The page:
Kendra McIntosh is watching her father deteriorate from Alzheimer’s disease, and knows his diagnosis means she is more likely to get the memory-wasting condition.
As an Air Force veteran, McIntosh has another risk factor. Veterans are thought to be more susceptible to Alzheimer’s, largely because they have higher rates of post-traumatic stress disorder, traumatic brain injuries and depression.
Now, a study at UW Health and Madison’s Veterans Hospital is seeing if veterans with a parental history of Alzheimer’s might be helped by a high-dose, prescription variety of a common supplement: fish oil.
“I’ve had a really charmed life health-wise, and I would like to continue that,” said McIntosh, 53, of Madison, who is taking part in the study. Alzheimer’s “is such a tough disease to live through.”
She is among 10 veterans so far in the study, which seeks to enroll 150 veterans ages 50 to 75.
Participants undergo MRI brain scans, get spinal taps and do cognitive tests three times over 18 months, during which they take fish oil or a fake pill used as a comparison.
The study will look for changes in blood flow in the brain, Alzheimer’s-related proteins in spinal fluid, and memory, said Dr. Cindy Carlsson, a geriatrician at UW Health and the VA hospital.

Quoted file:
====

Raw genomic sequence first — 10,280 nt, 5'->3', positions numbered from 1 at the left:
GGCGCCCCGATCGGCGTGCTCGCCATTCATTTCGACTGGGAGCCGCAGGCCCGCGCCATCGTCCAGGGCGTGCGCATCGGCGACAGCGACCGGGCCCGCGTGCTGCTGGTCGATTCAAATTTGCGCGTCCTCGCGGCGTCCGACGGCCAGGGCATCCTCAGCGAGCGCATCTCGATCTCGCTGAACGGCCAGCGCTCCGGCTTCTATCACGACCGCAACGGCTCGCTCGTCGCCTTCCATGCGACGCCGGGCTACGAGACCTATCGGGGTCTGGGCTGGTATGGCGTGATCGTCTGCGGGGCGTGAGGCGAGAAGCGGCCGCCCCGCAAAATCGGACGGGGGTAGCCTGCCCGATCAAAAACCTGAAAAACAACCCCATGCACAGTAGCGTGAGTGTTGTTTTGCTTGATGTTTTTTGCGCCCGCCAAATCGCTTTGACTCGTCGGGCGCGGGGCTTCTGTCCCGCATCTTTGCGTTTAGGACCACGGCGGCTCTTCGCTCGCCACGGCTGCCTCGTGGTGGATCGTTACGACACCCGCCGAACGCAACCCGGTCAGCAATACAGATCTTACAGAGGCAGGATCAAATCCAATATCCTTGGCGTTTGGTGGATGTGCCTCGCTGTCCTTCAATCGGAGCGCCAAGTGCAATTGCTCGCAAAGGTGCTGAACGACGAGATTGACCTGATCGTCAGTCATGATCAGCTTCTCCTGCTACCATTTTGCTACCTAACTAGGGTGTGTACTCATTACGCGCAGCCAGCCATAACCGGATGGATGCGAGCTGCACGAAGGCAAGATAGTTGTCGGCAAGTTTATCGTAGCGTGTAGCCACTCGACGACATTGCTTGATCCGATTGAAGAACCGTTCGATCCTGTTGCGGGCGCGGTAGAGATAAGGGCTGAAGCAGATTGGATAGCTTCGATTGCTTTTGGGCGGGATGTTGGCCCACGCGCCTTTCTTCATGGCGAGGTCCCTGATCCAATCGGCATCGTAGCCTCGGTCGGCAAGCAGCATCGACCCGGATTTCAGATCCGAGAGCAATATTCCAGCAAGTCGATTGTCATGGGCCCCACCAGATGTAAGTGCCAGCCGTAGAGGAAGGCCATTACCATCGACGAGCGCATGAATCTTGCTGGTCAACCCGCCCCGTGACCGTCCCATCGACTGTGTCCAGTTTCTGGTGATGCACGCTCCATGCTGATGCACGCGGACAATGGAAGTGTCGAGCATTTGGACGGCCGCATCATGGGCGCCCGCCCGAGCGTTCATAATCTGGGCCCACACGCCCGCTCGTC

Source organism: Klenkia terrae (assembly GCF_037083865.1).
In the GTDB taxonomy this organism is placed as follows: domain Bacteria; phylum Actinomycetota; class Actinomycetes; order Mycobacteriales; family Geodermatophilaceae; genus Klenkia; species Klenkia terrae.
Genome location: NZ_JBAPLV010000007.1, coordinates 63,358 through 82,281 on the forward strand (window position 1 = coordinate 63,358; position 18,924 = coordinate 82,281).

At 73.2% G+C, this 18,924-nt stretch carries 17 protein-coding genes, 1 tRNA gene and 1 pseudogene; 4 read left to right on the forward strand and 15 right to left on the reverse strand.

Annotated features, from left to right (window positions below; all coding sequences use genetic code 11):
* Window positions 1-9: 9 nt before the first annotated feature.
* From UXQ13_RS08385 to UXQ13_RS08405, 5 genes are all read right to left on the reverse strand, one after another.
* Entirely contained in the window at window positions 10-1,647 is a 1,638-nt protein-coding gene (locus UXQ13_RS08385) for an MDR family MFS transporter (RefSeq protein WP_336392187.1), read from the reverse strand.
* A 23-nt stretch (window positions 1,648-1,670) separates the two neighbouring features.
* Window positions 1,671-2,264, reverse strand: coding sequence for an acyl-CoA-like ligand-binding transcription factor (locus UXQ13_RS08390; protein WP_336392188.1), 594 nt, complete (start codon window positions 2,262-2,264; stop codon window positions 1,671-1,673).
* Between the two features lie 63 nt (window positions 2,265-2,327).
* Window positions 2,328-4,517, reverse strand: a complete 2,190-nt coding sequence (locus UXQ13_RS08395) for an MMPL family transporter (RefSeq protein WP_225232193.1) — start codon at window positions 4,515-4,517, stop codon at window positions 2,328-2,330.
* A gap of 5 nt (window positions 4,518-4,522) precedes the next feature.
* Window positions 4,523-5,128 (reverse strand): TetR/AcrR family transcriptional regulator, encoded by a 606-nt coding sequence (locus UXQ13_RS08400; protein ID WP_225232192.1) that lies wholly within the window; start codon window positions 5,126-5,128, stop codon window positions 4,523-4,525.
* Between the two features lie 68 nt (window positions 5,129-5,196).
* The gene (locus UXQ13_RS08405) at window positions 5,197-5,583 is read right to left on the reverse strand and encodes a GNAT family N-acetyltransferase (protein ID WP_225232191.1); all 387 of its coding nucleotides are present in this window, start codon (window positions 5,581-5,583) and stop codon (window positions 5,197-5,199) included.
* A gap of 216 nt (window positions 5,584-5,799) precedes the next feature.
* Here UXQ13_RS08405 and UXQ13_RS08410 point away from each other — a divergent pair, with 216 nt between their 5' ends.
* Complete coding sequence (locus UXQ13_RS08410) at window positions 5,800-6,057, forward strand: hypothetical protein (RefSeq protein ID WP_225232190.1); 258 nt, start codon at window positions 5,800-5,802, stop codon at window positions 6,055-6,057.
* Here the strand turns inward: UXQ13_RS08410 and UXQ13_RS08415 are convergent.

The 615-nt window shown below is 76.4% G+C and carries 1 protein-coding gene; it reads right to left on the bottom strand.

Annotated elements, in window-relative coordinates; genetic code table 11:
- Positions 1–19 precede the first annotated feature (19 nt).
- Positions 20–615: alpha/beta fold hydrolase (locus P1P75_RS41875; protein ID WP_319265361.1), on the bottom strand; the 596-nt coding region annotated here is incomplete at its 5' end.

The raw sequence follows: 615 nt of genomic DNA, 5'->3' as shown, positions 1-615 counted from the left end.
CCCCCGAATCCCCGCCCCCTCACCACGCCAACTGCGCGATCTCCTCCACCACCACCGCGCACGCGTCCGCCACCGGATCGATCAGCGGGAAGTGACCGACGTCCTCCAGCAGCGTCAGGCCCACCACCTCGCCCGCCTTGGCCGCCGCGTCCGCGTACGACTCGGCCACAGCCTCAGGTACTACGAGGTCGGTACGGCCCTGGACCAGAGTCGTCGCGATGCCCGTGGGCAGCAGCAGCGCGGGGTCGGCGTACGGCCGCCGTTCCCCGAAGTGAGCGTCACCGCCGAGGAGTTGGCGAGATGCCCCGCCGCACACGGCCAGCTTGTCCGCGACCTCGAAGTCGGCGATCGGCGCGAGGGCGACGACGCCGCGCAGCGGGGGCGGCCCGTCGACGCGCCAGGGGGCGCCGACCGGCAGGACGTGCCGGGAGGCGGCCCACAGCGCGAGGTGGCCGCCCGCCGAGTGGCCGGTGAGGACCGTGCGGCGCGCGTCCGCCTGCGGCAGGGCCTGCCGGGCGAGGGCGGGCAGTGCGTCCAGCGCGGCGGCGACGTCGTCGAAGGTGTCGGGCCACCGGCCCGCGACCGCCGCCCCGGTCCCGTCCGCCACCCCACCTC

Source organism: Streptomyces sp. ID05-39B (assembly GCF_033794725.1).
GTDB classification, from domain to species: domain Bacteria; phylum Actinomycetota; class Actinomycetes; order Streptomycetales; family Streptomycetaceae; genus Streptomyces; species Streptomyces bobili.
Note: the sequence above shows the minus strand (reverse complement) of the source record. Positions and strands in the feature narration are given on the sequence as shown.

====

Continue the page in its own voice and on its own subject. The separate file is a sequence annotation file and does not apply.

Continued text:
Six million Americans have Alzheimer’s disease or mild cognitive impairment from the condition, a number expected to grow to 15 million by 2060, researchers reported this week.
“Some of the things we see more in veterans are risk factors for Alzheimer’s,” Carlsson said.
The study uses icosapent ethyl, a purified form of eicosapentaenoic acid, or EPA, an omega-3 fatty acid found in fish and shellfish. It is similar to but different from docosahexaenoic acid, or DHA, another omega-3 fatty acid in some fish oil pills.
Fish oil can lower triglycerides and cholesterol and improve blood vessel function, so it might help prevent or delay Alzheimer’s, Carlsson said.
A study of people with Alzheimer’s found DHA didn’t improve their cognition, Carlsson said. Her study is using EPA in healthy people at risk for Alzheimer’s.
In another study at UW and the VA, 29 healthy people whose brains show signs of risk for Alzheimer’s are receiving infusions of the drug solanezumab or a placebo to see if it can prevent symptoms.
McIntosh, who is chaplain supervisor at UW Hospital and serves as a chaplain in the Air National Guard, hasn’t experienced any signs of Alzheimer’s.
During active duty in the Air Force from 1988 to 1999, she was deployed to Saudi Arabia to enforce no-fly zones after the Persian Gulf War.
With her father’s diagnosis of dementia early last year, she is at higher risk for Alzheimer’s.
To stay healthy, she bicycles and works out regularly.
“I want to keep my body active and working correctly,” she said.
McIntosh and her sisters recently moved their parents into a nursing home near Kansas City, her hometown. Her mother, 82, had a stroke a few years ago.
Her father, 87, has stopped talking and uses a wheelchair. But he still appears to recognize his daughters.
“He’s not able to communicate with us, but it seems like he’s still in there,” she said.